A lot of firefighters’ time is done training, responding to emergencies and learning standard operating procedures to stay safe. However, they operate in particularly dangerous places and it’s impossible for them to avoid compromising their physical health. Indeed, firefighters are 200% more likely than the average population to contract types of cancer and they work in a lot of environments that they cannot control with hazardous materials.

That said, the physical training of firefighters is one of the most demanding in the world and if you want to get an idea of the strength and fitness tests, WorkingMums has an interesting piece on whether a career in the London Fire Brigade is for you.

The Legal Angle

That brings us to lawyers, whose only physical test is being able to operate a computer. Safe to say, the two biggest threats to the physical health of lawyers are chairs and take-out meals. For one, sitting for lengthy periods is terrible for your body. Aches and pains are the least of your problems — sitting too much can lead to an early death. You face a higher risk of muscular-skeletal disorders, obesity, diabetes, cancer, heart disease, and more, even if you work out regularly.

On the nutrition front, things aren’t all pink either. A 2016 study sponsored by the American Bar Association Commission on Lawyer Assistance Programs and Hazelden Betty Ford Foundation surveying nearly 13,000 currently practicing attorneys found that 21-36% of lawyers qualify as problem drinkers. As reported on The Attic in Why Lawyers Should Take a Proper Healthy Lunch Break, the legal industry is one of the worst culprits for late in the day take-out food orders at the office, with a huge 81% of orders placed at dinner time and an average order time of 8:44pm. Neither poor nutrition nor the lack of exercise contribute to a healthy lifestyle.

Currently, fit lawyers like The Lean Lawyer, Backwards Guy or David Jones are the exception but they are an inspiration too and the legal profession needs more of them so we all get off our chairs and get our heart pumping. As Nike says, just do it!

#5 Take Care of Your Mental Health

The other part of firefighters’ health is mental health and the post-workshop Q&A discussed the notion of resilience. For many firefighters, resilience is making do with a bad situation. Elina Grigoriou of Grigoriou Interiors, who was in the audience, expressed resilience as “bringing your head above water, not standing above water.” She wondered what Graham Ellis did to keep his own teams resilient.

After seeing the response of colleagues to trauma over many years, Graham Ellis recalled the Soho pub bombing. Some of the people who were the most badly affected then were not the younger recruits but the ones who had seen it all before and had years of emergency preparedness. In modern days, fewer people are exposed to more and more traumatic events, the last drop goes into the bucket and the bucket starts to overflow.

Mental resilience for firefighters is training for disasters, follow-up public inquests, debriefing and follow-up actions. In the 1980s, Ann Willmott built an Advisory and Counseling Team for the LFB that was groundbreaking and involved working with psychologists. Dany Cotton, LFB Commissioner, was at the Grenfell Tower Fire and saw first-hand the horrors and acts of selflessness that firefighters experienced. She went live on ITV to say that “it’s all right not to be all right,” which was the truth, plain and simple. These firefighters will never be the same, with many seeking professional help for their mental health.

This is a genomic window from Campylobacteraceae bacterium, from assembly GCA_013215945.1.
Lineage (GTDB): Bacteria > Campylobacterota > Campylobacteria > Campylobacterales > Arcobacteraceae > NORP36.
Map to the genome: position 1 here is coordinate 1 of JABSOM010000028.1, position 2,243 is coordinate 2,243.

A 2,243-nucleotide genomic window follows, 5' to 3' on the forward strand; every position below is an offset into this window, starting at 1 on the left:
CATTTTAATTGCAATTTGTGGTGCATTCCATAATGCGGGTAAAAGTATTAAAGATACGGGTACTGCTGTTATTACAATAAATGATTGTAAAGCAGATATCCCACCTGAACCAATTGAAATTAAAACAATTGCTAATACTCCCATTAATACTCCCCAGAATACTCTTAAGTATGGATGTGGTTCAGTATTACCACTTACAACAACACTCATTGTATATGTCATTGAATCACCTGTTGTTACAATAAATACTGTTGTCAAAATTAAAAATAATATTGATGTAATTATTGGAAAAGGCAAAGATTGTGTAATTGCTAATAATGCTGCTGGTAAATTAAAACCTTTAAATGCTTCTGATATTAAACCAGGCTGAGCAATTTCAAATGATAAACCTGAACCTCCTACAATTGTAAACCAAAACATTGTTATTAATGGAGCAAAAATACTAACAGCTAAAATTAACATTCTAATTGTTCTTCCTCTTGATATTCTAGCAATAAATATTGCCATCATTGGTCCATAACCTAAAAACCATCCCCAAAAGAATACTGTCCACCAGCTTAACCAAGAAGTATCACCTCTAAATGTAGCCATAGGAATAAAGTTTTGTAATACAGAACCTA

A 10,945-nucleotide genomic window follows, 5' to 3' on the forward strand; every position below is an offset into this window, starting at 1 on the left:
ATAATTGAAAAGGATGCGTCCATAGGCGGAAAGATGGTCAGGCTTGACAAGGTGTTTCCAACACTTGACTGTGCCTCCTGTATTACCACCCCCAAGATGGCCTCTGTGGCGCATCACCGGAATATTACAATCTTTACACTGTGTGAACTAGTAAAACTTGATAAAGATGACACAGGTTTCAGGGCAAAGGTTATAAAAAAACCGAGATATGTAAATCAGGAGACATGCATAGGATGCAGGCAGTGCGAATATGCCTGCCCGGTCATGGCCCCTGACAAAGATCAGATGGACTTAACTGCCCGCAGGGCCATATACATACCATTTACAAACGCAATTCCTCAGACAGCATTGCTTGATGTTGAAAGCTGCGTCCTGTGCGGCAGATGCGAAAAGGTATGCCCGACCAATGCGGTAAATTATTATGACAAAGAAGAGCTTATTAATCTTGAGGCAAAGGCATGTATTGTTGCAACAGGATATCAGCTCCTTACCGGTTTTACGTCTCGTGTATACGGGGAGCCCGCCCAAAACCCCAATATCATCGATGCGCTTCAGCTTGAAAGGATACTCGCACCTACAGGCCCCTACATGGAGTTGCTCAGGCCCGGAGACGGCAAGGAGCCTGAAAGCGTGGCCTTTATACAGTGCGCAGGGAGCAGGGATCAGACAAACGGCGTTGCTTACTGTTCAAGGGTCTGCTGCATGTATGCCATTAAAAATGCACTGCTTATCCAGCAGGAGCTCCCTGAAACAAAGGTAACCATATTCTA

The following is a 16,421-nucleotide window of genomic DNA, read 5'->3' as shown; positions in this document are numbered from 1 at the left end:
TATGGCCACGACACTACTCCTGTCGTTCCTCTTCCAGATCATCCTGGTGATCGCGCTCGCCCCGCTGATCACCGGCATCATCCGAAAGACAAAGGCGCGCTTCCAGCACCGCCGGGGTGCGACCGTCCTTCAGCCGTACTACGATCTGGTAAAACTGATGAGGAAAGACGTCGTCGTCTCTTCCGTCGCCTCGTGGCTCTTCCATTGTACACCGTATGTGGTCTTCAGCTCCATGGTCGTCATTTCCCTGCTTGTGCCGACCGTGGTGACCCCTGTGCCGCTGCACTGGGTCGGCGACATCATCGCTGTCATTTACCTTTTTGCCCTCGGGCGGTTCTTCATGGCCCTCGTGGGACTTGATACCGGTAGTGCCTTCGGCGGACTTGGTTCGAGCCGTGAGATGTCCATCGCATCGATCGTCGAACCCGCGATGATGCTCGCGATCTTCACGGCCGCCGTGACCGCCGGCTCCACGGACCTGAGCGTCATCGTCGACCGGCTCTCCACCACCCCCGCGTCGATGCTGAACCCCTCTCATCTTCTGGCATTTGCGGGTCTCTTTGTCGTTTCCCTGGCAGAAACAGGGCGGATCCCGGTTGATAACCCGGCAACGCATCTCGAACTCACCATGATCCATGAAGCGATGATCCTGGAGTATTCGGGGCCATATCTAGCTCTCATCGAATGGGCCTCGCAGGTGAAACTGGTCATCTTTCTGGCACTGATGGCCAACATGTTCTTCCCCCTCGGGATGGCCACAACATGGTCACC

The Legal Angle

As explained on The Attic by Elizabeth Rimmer, Chief Executive of LawCare in Lawyers – Your Mental Health and Wellbeing Matter!, lawyers have higher rates of anxiety, depression and stress compared to other professions. It is the culture of the well-known poor work/life balance, the long hours and presenteeism, the competitive environment, the fear of failure and the driven and perfectionist personalities that can be drawn to law. All of this contributes to an environment that can make some people more vulnerable to mental health concerns.

Mental health is a very important and unspoken part of the life of legal professionals that’s still taboo in many firms. If you’re not feeling right, you need to get professional help right now. Don’t delay and don’t underestimate how it could impact your life. Don’t wait until a drop makes the bucket overflow.

#6 Invest in Tech and Infrastructure

When Graham started working at the London Fire Brigade in 1983, firefighters wore rubber Wellington boots, yellow plastic trousers, heavy woolen tuniques and gardening gloves.

Protective equipment in 2018 is a far cry from 1980s standards and includes a full array of digital communications to assist with live interventions.

The Legal Angle

Likewise in the 1980s, lawyers worked with paper and pen, didn’t have computers, let alone mobile phones, and faxed 100-page long documents to clients for signature. Their biggest security risk was probably a fire destroying client files and firm archives and secretaries did all their admin tasks.

Today’s lawyers have become independent professionals who can work remotely with digital communication tools, people who rely on technology like everyone else and who have warmed to the idea of legaltech solutions such as smart contracts or artificial intelligence. It’s not Silicon Valley-level tech engagement just yet, but lawyers have definitely caught up with the 21st century and are working hard to get up to speed with their techie counterparts.

About Graham Ellis

As Assistant Commissioner, Graham also heads up London Fire Brigade’s Special Operations Group and London Resilience Team, responsible for the preparations, training, response and recovery to a range of natural and terrorist related threats, and for overseeing fire service operations across the Greater London area.

About Verona Clarke

Verona Clarke is an Operational Station Manager, Special Operations Group at the London Fire Brigade, she is responsible for the brigades response to large scale events such as New Years Eve Celebrations, London Marathon and many other events. Verona is a frequent speaker at schools and a diversity champion at the London Fire Brigade.